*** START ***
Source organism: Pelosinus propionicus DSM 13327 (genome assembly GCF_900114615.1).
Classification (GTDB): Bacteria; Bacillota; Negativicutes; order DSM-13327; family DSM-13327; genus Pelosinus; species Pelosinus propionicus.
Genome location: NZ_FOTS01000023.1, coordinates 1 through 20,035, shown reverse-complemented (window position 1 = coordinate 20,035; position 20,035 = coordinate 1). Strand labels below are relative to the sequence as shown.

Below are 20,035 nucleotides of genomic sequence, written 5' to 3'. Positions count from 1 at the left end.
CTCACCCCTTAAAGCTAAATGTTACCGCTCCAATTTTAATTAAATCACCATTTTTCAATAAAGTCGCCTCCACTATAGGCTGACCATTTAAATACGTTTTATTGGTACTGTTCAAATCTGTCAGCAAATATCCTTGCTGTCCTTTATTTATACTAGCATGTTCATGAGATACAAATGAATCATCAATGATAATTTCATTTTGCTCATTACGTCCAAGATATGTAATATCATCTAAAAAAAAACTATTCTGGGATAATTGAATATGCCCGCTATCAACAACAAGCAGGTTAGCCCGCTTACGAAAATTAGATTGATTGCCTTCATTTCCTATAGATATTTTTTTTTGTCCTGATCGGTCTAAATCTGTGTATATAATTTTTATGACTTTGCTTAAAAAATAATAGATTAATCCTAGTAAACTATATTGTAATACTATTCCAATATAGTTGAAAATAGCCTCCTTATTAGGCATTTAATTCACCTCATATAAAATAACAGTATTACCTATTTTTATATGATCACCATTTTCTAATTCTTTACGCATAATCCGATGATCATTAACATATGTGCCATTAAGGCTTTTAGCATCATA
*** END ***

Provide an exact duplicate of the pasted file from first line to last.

Source organism: Pelosinus propionicus DSM 13327 (genome assembly GCF_900114615.1).
Classification (GTDB): Bacteria; Bacillota; Negativicutes; order DSM-13327; family DSM-13327; genus Pelosinus; species Pelosinus propionicus.
Genome location: NZ_FOTS01000023.1, coordinates 1 through 20,035, shown reverse-complemented (window position 1 = coordinate 20,035; position 20,035 = coordinate 1). Strand labels below are relative to the sequence as shown.

Below are 20,035 nucleotides of genomic sequence, written 5' to 3'. Positions count from 1 at the left end.
CTCACCCCTTAAAGCTAAATGTTACCGCTCCAATTTTAATTAAATCACCATTTTTCAATAAAGTCGCCTCCACTATAGGCTGACCATTTAAATACGTTTTATTGGTACTGTTCAAATCTGTCAGCAAATATCCTTGCTGTCCTTTATTTATACTAGCATGTTCATGAGATACAAATGAATCATCAATGATAATTTCATTTTGCTCATTACGTCCAAGATATGTAATATCATCTAAAAAAAAACTATTCTGGGATAATTGAATATGCCCGCTATCAACAACAAGCAGGTTAGCCCGCTTACGAAAATTAGATTGATTGCCTTCATTTCCTATAGATATTTTTTTTTGTCCTGATCGGTCTAAATCTGTGTATATAATTTTTATGACTTTGCTTAAAAAATAATAGATTAATCCTAGTAAACTATATTGTAATACTATTCCAATATAGTTGAAAATAGCCTCCTTATTAGGCATTTAATTCACCTCATATAAAATAACAGTATTACCTATTTTTATATGATCACCATTTTCTAATTCTTTACGCATAATCCGATGATCATTAACATATGTGCCATTAAGGCTTTTAGCATCATA